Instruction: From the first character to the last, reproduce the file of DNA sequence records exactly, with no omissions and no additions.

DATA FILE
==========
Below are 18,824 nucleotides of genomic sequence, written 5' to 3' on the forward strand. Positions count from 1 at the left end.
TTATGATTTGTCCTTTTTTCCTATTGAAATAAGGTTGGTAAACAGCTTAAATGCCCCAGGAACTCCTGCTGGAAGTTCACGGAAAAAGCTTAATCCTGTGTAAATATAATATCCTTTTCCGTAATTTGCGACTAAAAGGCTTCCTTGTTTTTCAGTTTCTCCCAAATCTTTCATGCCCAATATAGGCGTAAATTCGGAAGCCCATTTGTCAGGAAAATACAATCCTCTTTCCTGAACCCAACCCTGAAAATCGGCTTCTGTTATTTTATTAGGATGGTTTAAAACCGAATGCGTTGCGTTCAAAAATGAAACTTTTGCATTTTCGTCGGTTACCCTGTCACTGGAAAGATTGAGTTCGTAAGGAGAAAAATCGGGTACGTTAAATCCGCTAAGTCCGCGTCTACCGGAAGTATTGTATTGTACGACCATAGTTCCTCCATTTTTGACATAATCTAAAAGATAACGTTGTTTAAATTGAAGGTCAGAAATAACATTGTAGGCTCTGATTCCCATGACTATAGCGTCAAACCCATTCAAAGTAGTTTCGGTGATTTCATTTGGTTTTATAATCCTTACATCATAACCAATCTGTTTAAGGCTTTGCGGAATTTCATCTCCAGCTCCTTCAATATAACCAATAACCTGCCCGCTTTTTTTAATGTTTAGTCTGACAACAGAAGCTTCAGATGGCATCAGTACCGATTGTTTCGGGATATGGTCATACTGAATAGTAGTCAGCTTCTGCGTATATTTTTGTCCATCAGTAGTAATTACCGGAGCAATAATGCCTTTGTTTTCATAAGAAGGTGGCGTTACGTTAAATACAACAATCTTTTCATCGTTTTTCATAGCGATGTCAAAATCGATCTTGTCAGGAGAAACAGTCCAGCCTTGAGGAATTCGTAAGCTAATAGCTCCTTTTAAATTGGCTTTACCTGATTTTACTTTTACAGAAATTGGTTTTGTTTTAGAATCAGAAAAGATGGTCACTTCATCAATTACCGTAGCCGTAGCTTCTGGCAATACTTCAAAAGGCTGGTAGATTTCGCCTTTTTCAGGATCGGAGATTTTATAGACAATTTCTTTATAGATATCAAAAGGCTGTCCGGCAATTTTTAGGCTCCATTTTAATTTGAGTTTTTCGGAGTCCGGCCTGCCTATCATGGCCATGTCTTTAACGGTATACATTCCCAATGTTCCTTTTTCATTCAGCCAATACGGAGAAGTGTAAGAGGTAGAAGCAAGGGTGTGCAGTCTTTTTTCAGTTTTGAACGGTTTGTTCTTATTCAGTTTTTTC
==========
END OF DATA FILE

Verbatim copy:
Below are 18,824 nucleotides of genomic sequence, written 5' to 3' on the forward strand. Positions count from 1 at the left end.
TTATGATTTGTCCTTTTTTCCTATTGAAATAAGGTTGGTAAACAGCTTAAATGCCCCAGGAACTCCTGCTGGAAGTTCACGGAAAAAGCTTAATCCTGTGTAAATATAATATCCTTTTCCGTAATTTGCGACTAAAAGGCTTCCTTGTTTTTCAGTTTCTCCCAAATCTTTCATGCCCAATATAGGCGTAAATTCGGAAGCCCATTTGTCAGGAAAATACAATCCTCTTTCCTGAACCCAACCCTGAAAATCGGCTTCTGTTATTTTATTAGGATGGTTTAAAACCGAATGCGTTGCGTTCAAAAATGAAACTTTTGCATTTTCGTCGGTTACCCTGTCACTGGAAAGATTGAGTTCGTAAGGAGAAAAATCGGGTACGTTAAATCCGCTAAGTCCGCGTCTACCGGAAGTATTGTATTGTACGACCATAGTTCCTCCATTTTTGACATAATCTAAAAGATAACGTTGTTTAAATTGAAGGTCAGAAATAACATTGTAGGCTCTGATTCCCATGACTATAGCGTCAAACCCATTCAAAGTAGTTTCGGTGATTTCATTTGGTTTTATAATCCTTACATCATAACCAATCTGTTTAAGGCTTTGCGGAATTTCATCTCCAGCTCCTTCAATATAACCAATAACCTGCCCGCTTTTTTTAATGTTTAGTCTGACAACAGAAGCTTCAGATGGCATCAGTACCGATTGTTTCGGGATATGGTCATACTGAATAGTAGTCAGCTTCTGCGTATATTTTTGTCCATCAGTAGTAATTACCGGAGCAATAATGCCTTTGTTTTCATAAGAAGGTGGCGTTACGTTAAATACAACAATCTTTTCATCGTTTTTCATAGCGATGTCAAAATCGATCTTGTCAGGAGAAACAGTCCAGCCTTGAGGAATTCGTAAGCTAATAGCTCCTTTTAAATTGGCTTTACCTGATTTTACTTTTACAGAAATTGGTTTTGTTTTAGAATCAGAAAAGATGGTCACTTCATCAATTACCGTAGCCGTAGCTTCTGGCAATACTTCAAAAGGCTGGTAGATTTCGCCTTTTTCAGGATCGGAGATTTTATAGACAATTTCTTTATAGATATCAAAAGGCTGTCCGGCAATTTTTAGGCTCCATTTTAATTTGAGTTTTTCGGAGTCCGGCCTGCCTATCATGGCCATGTCTTTAACGGTATACATTCCCAATGTTCCTTTTTCATTCAGCCAATACGGAGAAGTGTAAGAGGTAGAAGCAAGGGTGTGCAGTCTTTTTTCAGTTTTGAACGGTTTGTTCTTATTCAGTTTTTTC